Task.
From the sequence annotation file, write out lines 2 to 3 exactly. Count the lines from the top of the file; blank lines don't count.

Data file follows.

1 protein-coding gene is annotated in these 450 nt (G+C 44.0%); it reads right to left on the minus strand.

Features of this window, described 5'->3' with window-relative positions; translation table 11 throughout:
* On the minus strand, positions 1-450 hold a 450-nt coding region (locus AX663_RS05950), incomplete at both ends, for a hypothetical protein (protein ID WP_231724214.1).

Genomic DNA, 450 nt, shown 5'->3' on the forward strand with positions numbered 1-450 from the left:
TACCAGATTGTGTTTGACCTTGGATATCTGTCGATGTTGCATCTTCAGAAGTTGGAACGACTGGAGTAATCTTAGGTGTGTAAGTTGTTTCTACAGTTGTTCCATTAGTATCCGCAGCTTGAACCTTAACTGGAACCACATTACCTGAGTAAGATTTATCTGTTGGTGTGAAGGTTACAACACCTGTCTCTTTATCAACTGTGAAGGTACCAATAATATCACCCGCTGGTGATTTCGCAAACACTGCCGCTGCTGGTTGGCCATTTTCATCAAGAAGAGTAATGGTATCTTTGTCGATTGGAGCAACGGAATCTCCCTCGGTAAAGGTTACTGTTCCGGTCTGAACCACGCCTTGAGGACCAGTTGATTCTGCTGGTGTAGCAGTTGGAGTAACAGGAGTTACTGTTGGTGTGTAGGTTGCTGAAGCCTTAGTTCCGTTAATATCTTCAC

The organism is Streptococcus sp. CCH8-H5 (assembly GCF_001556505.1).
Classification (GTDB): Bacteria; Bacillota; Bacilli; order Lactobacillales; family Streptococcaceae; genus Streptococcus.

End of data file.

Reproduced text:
Features of this window, described 5'->3' with window-relative positions; translation table 11 throughout:
* On the minus strand, positions 1-450 hold a 450-nt coding region (locus AX663_RS05950), incomplete at both ends, for a hypothetical protein (protein ID WP_231724214.1).